Category Archives: Food and cooking

A slice of cake

It’s National Baking Week! Ready, Steady, Bake!

It’s National Baking Week! And surely there’s no better activity to do with your kids than a little homemade baking. Of course, you may have to put up with a some chaos, and spend a while cleaning up afterwards, but nothing beats the joy of sitting down to a cup of tea and delicious home-made cake.

If you’re busy, it’s not always easy to choose a recipe, so I’ve done a round-up of 25 beautiful baking recipes to make life easy for you. Being British, I’ve focused on finding some traditional recipes from the UK, which may not be familiar to you if you live elsewhere.



Blackberry Picking: A Poem and 15 Delicious Blackberry Recipes

It’s National Poetry Day! I’ve always loved poetry. My mum says I could repeat many poems from A.A. Milne’s ‘When We Were Very Young’ by heart before I was two years old. So I thought about which poem to share with you today and decided on one of my autumn favourites – ‘Blackberry Picking’ by Seamus Heaney.



In Praise of the African Keyhole Garden

In honour of National Gardening Week, I thought I’d round up this mini-series on gardening with an international flavour. A while ago, I came across a fabulous concept for creating a small-space garden – the African keyhole garden. This idea ticked lots of boxes for me. I love gardening, and I’m especially interested in growing vegetables, sustainability, and gardening in a small space. I also live in Gambia for most of the year, so I found the whole idea of the African Keyhole Garden very interesting. (I’m wondering about trying to develop my own keyhole garden here – watch this space!). And a keyhole garden would be a perfect way to get kids involved in starting their own garden.

What is a keyhole garden?

A keyhole garden is a raised construction, shaped with a keyhole-shaped recess in the centre, that makes it possible to reach all the plants which are growing there very easily. Some designs leave the centre open – rather like the circular hole at the top of a keyhole. And some have a basket in the centre so you can add materials for composting and water the garden from one point. Grey water can be used for watering, and food waste is made into compost, so the whole idea is very sustainable.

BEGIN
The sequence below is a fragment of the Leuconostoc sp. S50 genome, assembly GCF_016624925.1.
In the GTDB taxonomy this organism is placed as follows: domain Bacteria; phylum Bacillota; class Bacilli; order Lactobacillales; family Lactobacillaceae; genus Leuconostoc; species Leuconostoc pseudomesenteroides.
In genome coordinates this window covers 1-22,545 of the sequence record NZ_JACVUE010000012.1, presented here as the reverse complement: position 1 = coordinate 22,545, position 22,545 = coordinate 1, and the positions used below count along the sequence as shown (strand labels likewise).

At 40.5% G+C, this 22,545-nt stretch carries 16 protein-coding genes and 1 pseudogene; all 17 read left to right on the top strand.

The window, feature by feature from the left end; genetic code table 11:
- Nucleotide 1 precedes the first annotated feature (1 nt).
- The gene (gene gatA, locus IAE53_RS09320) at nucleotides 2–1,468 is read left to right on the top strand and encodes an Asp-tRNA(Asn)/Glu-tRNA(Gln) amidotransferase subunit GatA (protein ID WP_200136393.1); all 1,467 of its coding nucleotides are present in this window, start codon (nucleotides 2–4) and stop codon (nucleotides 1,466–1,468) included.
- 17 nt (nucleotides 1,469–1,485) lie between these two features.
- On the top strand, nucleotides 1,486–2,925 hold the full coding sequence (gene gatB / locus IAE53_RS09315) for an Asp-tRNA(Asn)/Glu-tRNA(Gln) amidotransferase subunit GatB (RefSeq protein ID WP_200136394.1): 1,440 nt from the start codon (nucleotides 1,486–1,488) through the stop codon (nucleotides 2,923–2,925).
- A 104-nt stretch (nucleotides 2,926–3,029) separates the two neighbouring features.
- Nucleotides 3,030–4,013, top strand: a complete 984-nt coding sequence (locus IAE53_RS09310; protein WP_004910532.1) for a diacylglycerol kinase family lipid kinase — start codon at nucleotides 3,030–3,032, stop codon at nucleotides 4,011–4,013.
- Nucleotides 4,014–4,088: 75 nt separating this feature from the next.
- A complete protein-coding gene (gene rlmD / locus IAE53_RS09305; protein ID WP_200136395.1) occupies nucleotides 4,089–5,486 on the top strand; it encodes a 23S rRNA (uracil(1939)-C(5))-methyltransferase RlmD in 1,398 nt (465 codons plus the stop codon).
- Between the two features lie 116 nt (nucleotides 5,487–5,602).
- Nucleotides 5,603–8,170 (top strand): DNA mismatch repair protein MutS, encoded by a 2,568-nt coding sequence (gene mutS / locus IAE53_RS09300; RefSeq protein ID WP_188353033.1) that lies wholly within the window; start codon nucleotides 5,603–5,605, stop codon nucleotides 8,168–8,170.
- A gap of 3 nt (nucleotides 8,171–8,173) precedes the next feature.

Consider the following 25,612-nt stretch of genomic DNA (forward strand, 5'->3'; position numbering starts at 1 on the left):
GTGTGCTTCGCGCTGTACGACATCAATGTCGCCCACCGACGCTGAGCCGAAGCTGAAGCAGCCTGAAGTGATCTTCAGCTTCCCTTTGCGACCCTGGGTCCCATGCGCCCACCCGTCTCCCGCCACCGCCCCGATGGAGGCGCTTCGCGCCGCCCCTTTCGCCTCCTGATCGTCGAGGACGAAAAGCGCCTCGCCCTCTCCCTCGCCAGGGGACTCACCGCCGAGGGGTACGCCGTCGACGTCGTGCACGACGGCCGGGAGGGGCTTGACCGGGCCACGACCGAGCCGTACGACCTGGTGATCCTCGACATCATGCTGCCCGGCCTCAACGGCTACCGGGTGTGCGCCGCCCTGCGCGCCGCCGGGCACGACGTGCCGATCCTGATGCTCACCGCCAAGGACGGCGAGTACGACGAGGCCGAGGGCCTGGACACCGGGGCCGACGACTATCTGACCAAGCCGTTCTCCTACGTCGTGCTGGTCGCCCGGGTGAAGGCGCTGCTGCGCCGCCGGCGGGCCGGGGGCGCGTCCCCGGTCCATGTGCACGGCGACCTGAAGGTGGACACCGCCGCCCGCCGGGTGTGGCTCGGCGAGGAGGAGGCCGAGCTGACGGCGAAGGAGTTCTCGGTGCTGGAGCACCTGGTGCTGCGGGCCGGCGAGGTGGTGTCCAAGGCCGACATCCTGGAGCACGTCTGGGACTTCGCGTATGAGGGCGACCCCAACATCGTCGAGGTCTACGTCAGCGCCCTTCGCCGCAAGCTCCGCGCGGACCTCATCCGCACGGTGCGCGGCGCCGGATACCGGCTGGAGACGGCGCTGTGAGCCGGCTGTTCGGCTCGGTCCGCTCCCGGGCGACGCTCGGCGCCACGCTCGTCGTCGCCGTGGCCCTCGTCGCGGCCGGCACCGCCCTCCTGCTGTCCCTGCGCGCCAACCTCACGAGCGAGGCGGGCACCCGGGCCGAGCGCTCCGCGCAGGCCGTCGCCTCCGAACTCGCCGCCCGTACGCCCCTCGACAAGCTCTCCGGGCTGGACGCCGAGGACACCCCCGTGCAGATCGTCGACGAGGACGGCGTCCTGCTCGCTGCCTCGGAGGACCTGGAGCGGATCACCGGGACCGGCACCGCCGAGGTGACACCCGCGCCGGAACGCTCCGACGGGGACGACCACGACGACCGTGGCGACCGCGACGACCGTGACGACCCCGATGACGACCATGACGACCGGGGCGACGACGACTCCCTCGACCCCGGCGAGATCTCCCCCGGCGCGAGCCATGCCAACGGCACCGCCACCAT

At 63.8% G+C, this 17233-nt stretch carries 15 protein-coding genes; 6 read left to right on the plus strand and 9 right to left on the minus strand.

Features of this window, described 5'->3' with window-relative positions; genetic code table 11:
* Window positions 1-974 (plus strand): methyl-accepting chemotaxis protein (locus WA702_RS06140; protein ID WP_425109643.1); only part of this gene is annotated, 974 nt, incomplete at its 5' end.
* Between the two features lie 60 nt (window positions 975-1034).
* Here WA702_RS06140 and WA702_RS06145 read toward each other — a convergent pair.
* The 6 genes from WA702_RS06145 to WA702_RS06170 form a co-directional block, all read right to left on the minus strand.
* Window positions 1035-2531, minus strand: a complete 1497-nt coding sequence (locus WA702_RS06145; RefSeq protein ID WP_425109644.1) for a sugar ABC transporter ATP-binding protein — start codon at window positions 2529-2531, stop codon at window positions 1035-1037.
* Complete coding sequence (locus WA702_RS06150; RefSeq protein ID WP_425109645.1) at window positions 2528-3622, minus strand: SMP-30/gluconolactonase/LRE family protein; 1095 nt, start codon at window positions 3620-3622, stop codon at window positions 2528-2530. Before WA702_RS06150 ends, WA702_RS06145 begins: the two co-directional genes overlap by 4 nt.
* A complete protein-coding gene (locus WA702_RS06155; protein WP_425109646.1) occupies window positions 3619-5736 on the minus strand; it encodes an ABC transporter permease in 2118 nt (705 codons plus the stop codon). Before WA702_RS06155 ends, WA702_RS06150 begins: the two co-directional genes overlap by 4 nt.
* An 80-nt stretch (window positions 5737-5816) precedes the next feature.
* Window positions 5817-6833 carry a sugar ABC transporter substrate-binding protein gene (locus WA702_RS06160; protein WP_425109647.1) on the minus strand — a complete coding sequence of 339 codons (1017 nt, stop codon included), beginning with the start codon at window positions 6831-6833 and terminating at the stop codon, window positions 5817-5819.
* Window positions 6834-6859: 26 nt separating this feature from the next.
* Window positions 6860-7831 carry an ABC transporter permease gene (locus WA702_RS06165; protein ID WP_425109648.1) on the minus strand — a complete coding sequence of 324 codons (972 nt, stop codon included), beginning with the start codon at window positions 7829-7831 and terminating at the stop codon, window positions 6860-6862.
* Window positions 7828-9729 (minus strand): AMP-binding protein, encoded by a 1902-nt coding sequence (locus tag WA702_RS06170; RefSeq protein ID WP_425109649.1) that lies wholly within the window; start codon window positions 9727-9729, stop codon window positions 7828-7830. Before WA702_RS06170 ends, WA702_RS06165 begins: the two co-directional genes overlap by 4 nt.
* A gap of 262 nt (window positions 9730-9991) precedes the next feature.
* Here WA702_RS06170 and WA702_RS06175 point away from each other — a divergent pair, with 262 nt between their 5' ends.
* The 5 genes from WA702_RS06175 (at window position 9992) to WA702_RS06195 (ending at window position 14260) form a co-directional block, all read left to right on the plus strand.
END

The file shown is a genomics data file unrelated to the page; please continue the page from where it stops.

The history of keyhole gardens in Africa

The idea of the keyhole garden was first born in Lesotho. Unfortunately, there were many people in this country suffering from HIV / AIDS, and the idea of a garden which could be worked by someone in poor health grew from a desire to help. An open centre meant that the gardener could lean against the side of the bed and reach the entire growing area without needing to move around – ideal for someone who’s got little strength.


In time, others began to see the benefits of this design, and now they’re commonly used in several countries in Africa. In fact, even some western gardeners have been cashing in on the idea, building their own versions. Sometimes the original design concept is adapted, for example, making a low-level garden, perhaps because materials are limited.


One ingenious idea is to use inverted bottle to create a wall – I’ve seen that here in Gambia to outline paths!


A keyhole garden is a fabulous way for people to grow their own vegetables with limited resources and very compactly.

How can I build a keyhole garden?

If you’re gardening in a small space, or simply like the compact nature of a keyhole garden, it’s fairly easy to construct one yourself. Permanent Culture Now has some great instructions using house bricks, with a ready-made composter in the centre. But you can also make on out of recycled materials, such as wooden pallets, as well as sustainable options such as mud bricks.

Begin by laying out a circle of bricks, with a recess so you can reach the centre of the circle. You can place a composter in the middle, or use wire to create a compost hole, and check you can reach across to the edge of the garden. Then you can build up the layers until the bed is about as high as your waist. Make very sure this is stable before adding compost!

When it’s ready, fill your garden with compost. You could buy this from your local garden centre, or use topsoil from your garden, but if you opt for your own soil, be sure to add some nutrients e.g. some fertiliser. In Africa, gardeners often put tin cans at the base to add iron to the soil, and perhaps add wood ash as well.

Using your keyhole garden

Once completed, you can plant a few examples of a variety of vegetables, or just stick to a couple of basic crops. Water it regularly through the centre (you can use grey water like the Africans), or you could add a simple continuous watering system.


Keep the composter topped up with food waste, grass clippings, green manure, garden waste, or eve cardboard and newspaper. You can also use mulch, such as grass clippings or hay, to help conserve water.


And before you know it, you’ll be enjoying your own freshly grown vegetables!

Donating to charity

Even if you don’t decide to build your own African Keyhole Garden, you can see how fantastic this design is for those living in developing countries.



But sadly, even a few basic materials can be beyond the reach of many people living there. So why not make a donation to charity to give someone in Africa a chance to have their own keyhole garden?